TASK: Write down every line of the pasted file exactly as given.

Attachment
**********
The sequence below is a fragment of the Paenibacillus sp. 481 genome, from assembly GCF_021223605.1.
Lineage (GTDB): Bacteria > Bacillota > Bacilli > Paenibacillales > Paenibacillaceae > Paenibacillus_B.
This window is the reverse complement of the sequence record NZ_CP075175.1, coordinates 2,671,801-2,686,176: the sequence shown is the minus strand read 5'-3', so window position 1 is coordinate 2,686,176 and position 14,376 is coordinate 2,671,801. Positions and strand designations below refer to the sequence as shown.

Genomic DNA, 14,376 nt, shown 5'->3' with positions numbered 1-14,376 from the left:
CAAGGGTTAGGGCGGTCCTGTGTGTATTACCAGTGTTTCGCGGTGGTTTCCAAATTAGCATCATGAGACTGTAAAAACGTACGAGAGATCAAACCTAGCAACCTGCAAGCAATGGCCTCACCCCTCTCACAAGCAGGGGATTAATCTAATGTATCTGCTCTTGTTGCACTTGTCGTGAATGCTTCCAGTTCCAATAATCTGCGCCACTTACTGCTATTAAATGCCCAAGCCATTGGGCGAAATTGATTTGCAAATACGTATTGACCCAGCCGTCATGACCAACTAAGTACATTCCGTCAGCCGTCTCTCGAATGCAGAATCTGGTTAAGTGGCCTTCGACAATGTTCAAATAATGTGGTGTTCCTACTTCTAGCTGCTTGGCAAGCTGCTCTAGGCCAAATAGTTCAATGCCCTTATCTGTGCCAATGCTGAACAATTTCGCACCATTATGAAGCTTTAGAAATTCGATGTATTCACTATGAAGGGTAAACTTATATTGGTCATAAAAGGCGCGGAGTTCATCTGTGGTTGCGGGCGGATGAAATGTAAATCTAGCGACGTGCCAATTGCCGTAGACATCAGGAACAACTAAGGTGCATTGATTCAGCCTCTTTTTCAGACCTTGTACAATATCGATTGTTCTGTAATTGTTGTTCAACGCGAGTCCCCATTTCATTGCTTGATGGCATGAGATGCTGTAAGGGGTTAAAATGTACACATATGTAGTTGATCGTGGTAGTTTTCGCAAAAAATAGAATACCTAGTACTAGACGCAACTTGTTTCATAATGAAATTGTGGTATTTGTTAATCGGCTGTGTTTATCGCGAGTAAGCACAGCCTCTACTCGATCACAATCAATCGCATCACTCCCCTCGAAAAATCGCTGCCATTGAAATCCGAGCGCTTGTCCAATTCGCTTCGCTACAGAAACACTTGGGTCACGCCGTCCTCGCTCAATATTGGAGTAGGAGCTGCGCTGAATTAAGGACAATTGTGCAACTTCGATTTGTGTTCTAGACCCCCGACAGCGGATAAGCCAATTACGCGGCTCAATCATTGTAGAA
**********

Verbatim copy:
The sequence below is a fragment of the Paenibacillus sp. 481 genome, from assembly GCF_021223605.1.
Lineage (GTDB): Bacteria > Bacillota > Bacilli > Paenibacillales > Paenibacillaceae > Paenibacillus_B.
This window is the reverse complement of the sequence record NZ_CP075175.1, coordinates 2,671,801-2,686,176: the sequence shown is the minus strand read 5'-3', so window position 1 is coordinate 2,686,176 and position 14,376 is coordinate 2,671,801. Positions and strand designations below refer to the sequence as shown.

Genomic DNA, 14,376 nt, shown 5'->3' with positions numbered 1-14,376 from the left:
CAAGGGTTAGGGCGGTCCTGTGTGTATTACCAGTGTTTCGCGGTGGTTTCCAAATTAGCATCATGAGACTGTAAAAACGTACGAGAGATCAAACCTAGCAACCTGCAAGCAATGGCCTCACCCCTCTCACAAGCAGGGGATTAATCTAATGTATCTGCTCTTGTTGCACTTGTCGTGAATGCTTCCAGTTCCAATAATCTGCGCCACTTACTGCTATTAAATGCCCAAGCCATTGGGCGAAATTGATTTGCAAATACGTATTGACCCAGCCGTCATGACCAACTAAGTACATTCCGTCAGCCGTCTCTCGAATGCAGAATCTGGTTAAGTGGCCTTCGACAATGTTCAAATAATGTGGTGTTCCTACTTCTAGCTGCTTGGCAAGCTGCTCTAGGCCAAATAGTTCAATGCCCTTATCTGTGCCAATGCTGAACAATTTCGCACCATTATGAAGCTTTAGAAATTCGATGTATTCACTATGAAGGGTAAACTTATATTGGTCATAAAAGGCGCGGAGTTCATCTGTGGTTGCGGGCGGATGAAATGTAAATCTAGCGACGTGCCAATTGCCGTAGACATCAGGAACAACTAAGGTGCATTGATTCAGCCTCTTTTTCAGACCTTGTACAATATCGATTGTTCTGTAATTGTTGTTCAACGCGAGTCCCCATTTCATTGCTTGATGGCATGAGATGCTGTAAGGGGTTAAAATGTACACATATGTAGTTGATCGTGGTAGTTTTCGCAAAAAATAGAATACCTAGTACTAGACGCAACTTGTTTCATAATGAAATTGTGGTATTTGTTAATCGGCTGTGTTTATCGCGAGTAAGCACAGCCTCTACTCGATCACAATCAATCGCATCACTCCCCTCGAAAAATCGCTGCCATTGAAATCCGAGCGCTTGTCCAATTCGCTTCGCTACAGAAACACTTGGGTCACGCCGTCCTCGCTCAATATTGGAGTAGGAGCTGCGCTGAATTAAGGACAATTGTGCAACTTCGATTTGTGTTCTAGACCCCCGACAGCGGATAAGCCAATTACGCGGCTCAATCATTGTAGAA